Now, I leave work when my co-workers go home or I get hungry and decide to cut our lingering by the covered basketball court or tricycles despite the children squeezing by us chika- chika short. I walk home, waving until my arm gets tired at students passing by on trikes and then nod and smile a lot and occasionally stopping to talk to groups of old men and women who congregate beneath awnings or tree-shaded front steps on plastic-molded chairs. I go for a run through the neighborhoods and out onto the highway, past the grain mill, past the rice fields, past the fouls and calfs still healthy and unscarred, graizing next to their mothers on the roadside. I wander back to my house to take a bucket shower, eat dinner and then wander over to my neighbors house to play Tongits (similiar to Gin Rummy), watch TV Dramas, run around the sala (living room) with the 5 (Dedette) and 7 year old (Ehlay) or just chika chika.

Sometimes, I wander over to my friend and co-workers house two blocks away. She is not always home but when she is, I always stay until we're both too tired to stay awake. She laughs easier and is always in a good mood. Her house seems the social nexus for students and young adults. There is a constant flow of children and neighbors visiting. They ask her for advice, she either gives it to them or finds a way to make them laugh off their worries. She is my favorite person and one of many people it will be hard for me to leave.

I really enjoy all the chats I have with my neighbors. We share books, our dreams, thoughts on religion, men, different cultures. Now, they even confide in me about their love lives. And I'm finding myself thinking about them and my other close friends at work long after I am by myself. I worry about them and feel attached as I do to my friends from home.

But I'll see my friends in the states again and I know that even if I worry about them they will probably be okay. I don't feel the same about my friends here in the Philippines. I will feel in a sense that if I leave I am abandoning them.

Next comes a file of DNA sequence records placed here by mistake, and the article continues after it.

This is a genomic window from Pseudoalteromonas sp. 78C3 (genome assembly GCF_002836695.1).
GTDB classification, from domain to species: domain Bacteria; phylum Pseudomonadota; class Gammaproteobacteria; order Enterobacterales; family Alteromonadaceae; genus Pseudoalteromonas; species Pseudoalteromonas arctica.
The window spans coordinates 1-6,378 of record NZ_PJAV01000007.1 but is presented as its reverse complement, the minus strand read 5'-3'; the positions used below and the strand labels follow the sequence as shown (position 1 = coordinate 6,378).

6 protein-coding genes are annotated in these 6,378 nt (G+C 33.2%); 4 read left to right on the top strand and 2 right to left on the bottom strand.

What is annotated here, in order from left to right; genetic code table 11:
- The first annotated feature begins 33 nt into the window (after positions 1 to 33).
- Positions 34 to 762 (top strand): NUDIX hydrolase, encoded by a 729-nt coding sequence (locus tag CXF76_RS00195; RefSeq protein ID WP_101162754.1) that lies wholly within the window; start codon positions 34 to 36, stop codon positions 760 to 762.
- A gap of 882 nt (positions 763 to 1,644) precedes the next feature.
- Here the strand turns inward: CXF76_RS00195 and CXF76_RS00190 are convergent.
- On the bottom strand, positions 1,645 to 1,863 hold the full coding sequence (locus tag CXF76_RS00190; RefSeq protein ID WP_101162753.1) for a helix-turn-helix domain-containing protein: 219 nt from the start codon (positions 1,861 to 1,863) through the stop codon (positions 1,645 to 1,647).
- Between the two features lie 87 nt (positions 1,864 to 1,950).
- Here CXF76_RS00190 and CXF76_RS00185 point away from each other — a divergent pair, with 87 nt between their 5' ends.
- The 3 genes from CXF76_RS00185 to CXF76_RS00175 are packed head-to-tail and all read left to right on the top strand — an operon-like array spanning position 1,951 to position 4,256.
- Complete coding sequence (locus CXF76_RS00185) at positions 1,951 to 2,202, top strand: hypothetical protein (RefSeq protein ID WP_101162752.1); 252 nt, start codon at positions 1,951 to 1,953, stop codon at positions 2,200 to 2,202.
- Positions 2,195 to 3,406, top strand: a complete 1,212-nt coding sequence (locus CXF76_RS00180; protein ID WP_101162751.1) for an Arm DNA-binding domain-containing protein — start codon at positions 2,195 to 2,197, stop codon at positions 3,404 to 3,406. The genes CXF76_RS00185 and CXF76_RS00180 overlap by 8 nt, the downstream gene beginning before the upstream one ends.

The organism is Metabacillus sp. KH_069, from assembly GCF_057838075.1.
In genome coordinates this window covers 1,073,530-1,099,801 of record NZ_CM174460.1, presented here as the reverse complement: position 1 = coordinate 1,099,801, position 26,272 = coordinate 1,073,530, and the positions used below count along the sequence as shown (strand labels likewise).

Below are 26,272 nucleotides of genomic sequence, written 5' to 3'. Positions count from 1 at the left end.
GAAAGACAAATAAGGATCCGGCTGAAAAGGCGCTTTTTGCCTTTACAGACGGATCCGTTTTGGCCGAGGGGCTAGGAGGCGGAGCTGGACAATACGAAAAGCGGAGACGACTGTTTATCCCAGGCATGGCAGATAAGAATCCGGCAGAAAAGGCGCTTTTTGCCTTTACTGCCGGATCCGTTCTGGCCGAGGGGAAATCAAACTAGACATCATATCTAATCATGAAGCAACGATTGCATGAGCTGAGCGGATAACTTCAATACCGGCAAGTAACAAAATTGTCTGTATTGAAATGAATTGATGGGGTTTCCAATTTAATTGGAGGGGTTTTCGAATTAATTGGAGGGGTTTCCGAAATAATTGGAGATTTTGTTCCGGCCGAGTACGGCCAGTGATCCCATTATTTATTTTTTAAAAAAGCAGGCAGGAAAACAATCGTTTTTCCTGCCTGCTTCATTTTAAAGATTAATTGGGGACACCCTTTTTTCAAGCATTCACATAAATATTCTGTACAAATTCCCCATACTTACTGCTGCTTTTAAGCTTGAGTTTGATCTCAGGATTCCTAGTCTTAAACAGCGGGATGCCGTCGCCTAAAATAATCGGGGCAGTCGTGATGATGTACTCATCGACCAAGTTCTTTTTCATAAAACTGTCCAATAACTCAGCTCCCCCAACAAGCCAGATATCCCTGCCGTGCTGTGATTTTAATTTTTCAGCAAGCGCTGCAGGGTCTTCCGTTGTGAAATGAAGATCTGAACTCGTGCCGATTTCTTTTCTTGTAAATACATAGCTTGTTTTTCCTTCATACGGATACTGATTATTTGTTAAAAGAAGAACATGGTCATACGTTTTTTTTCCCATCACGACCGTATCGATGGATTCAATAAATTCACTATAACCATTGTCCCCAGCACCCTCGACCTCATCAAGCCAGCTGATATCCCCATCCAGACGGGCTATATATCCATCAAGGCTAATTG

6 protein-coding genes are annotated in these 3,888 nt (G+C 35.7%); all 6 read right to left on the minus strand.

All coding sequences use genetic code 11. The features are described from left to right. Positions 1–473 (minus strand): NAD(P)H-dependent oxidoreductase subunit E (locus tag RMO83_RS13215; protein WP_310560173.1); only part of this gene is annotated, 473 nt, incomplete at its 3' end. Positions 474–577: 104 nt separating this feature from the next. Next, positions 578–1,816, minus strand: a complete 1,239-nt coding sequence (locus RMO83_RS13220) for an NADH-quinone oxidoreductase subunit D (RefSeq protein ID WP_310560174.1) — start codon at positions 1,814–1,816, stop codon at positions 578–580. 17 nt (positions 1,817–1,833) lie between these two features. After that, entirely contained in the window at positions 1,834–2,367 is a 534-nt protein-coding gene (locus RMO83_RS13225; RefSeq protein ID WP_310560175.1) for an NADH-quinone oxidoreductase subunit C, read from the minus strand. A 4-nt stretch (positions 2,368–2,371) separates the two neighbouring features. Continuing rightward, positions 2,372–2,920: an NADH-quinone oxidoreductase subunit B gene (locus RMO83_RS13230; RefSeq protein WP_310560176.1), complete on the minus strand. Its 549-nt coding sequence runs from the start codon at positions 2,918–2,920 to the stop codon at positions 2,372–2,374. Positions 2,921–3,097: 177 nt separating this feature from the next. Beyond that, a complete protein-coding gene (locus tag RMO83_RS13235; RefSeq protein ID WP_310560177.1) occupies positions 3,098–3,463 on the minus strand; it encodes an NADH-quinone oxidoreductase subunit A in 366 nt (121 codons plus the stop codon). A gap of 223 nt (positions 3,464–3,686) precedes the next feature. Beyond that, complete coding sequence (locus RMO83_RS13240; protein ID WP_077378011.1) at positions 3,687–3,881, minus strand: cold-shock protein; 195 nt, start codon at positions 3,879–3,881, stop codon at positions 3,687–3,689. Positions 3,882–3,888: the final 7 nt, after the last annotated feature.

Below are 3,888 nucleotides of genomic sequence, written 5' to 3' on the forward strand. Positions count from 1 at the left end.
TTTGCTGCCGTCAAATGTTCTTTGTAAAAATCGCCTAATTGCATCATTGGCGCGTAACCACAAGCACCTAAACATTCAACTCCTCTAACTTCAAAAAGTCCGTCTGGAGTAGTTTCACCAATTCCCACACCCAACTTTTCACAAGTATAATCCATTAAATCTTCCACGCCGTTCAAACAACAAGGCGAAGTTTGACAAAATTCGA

Maybe that sounds foolish. They are intelligent and competent people who will get by. that's part of the reason that I am friends with them. They didn't have access to the resources and support that I've been fortunate enough to have and yet they are successful, happy and confident people.

But people help each other here. If someone succeeds, it's expected that they will use their success anf financial stability to help their family. And my neighbors, my co-workers, my hosts families have become family to me. So, how can I continue to help them all in some way when I leave Siniloan in a year?


Blogger mary ellen said...

i know--lots of people will say that you should try to not to get too attached--but i think the affection we share with people is what like is all about. so--i'm from the philippines myself but i live in the us now (for 20 years)--maybe later on, you can send them those balikbayan boxes and fill them up with food that they cannot afford there? i'm doing that for christmas. i'm sending a box in sept. it will take a month to get there--just right in time for christmas. so they're excited. and i like that feeling of good excitement--even if it's toward toward conspicious consumption! they've never had pepperidge cookies so i'm buying them on sale for $2.00 a pack at target!

you're young and full of goodness. have a wonderful time!


12:47 PM